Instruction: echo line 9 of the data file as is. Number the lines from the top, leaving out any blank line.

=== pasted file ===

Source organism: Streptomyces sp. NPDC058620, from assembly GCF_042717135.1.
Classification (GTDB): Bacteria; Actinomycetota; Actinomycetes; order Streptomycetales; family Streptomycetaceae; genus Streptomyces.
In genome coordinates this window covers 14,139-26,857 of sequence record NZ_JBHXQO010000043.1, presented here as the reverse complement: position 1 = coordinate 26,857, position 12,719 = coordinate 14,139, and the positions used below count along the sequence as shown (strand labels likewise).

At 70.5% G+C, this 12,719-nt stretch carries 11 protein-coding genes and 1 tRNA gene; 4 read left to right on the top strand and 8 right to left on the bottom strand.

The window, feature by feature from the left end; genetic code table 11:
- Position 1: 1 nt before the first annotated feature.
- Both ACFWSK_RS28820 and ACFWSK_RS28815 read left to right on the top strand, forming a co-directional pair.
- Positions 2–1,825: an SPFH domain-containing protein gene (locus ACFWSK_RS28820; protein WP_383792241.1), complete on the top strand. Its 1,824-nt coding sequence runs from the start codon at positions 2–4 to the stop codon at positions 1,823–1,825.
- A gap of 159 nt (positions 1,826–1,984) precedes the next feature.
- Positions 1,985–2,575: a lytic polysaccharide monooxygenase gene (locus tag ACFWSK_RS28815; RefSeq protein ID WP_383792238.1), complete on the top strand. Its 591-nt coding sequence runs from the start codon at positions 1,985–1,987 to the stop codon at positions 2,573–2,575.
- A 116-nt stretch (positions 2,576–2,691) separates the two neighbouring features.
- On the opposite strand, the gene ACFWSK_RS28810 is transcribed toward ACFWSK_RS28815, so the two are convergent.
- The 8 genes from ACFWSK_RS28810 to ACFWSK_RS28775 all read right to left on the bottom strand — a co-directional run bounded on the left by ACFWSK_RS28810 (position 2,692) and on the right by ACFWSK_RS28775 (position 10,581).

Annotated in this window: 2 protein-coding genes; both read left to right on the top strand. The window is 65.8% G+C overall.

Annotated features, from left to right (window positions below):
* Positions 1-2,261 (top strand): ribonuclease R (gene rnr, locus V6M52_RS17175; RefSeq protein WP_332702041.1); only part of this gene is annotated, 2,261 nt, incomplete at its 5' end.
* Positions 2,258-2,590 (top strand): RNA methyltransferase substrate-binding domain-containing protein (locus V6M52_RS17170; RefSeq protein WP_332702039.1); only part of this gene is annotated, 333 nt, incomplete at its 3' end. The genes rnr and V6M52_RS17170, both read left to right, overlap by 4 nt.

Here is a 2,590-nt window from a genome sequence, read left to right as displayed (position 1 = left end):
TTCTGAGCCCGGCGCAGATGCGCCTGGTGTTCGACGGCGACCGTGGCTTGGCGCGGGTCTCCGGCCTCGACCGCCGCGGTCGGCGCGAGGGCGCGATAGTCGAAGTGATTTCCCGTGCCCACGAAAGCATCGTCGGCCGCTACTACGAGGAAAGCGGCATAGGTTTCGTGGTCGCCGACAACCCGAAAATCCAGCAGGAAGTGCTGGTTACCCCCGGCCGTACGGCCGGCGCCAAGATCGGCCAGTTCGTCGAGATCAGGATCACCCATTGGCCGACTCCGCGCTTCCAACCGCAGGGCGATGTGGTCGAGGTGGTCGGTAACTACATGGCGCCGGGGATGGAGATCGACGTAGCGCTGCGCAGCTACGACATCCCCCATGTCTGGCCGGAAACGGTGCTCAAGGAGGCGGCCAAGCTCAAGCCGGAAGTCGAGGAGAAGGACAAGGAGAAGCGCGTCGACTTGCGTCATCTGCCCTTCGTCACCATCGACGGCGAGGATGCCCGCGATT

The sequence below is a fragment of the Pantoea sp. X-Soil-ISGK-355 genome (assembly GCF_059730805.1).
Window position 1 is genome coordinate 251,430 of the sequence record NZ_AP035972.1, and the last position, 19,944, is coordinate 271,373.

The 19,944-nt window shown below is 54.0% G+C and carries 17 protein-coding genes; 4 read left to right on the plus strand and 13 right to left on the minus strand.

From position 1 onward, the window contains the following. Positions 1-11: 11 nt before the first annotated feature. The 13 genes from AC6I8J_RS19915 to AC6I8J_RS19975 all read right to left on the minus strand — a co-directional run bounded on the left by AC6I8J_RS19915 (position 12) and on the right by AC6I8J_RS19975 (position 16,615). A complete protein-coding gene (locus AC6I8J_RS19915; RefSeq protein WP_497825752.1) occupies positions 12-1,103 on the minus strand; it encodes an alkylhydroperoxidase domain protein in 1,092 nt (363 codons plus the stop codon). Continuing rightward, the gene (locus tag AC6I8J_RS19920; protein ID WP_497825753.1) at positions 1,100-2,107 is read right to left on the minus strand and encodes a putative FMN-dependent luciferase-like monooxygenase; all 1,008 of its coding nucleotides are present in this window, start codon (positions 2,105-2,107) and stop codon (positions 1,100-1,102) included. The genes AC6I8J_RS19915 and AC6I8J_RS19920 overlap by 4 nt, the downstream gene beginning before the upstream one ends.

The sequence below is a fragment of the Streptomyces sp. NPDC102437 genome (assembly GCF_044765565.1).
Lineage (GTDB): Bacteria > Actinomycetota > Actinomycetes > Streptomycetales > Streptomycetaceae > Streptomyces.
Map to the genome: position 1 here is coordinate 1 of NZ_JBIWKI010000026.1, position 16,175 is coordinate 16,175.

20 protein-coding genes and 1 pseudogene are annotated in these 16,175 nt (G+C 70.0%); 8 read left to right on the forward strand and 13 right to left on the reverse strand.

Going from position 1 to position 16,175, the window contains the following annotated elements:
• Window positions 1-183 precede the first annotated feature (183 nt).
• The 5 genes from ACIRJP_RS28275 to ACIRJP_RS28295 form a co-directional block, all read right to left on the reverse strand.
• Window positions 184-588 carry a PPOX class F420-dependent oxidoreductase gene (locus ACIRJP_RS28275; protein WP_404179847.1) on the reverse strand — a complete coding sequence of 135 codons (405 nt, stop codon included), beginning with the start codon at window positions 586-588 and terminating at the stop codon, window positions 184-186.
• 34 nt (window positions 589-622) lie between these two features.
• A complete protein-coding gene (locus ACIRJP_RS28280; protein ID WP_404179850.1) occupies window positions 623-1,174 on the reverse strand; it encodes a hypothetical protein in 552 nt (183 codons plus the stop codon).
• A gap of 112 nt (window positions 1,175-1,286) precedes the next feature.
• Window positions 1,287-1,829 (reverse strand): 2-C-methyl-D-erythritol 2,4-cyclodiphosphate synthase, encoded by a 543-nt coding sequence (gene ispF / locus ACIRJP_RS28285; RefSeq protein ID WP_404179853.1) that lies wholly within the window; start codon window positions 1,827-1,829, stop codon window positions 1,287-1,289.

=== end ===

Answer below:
- A gap of 159 nt (positions 1,826–1,984) precedes the next feature.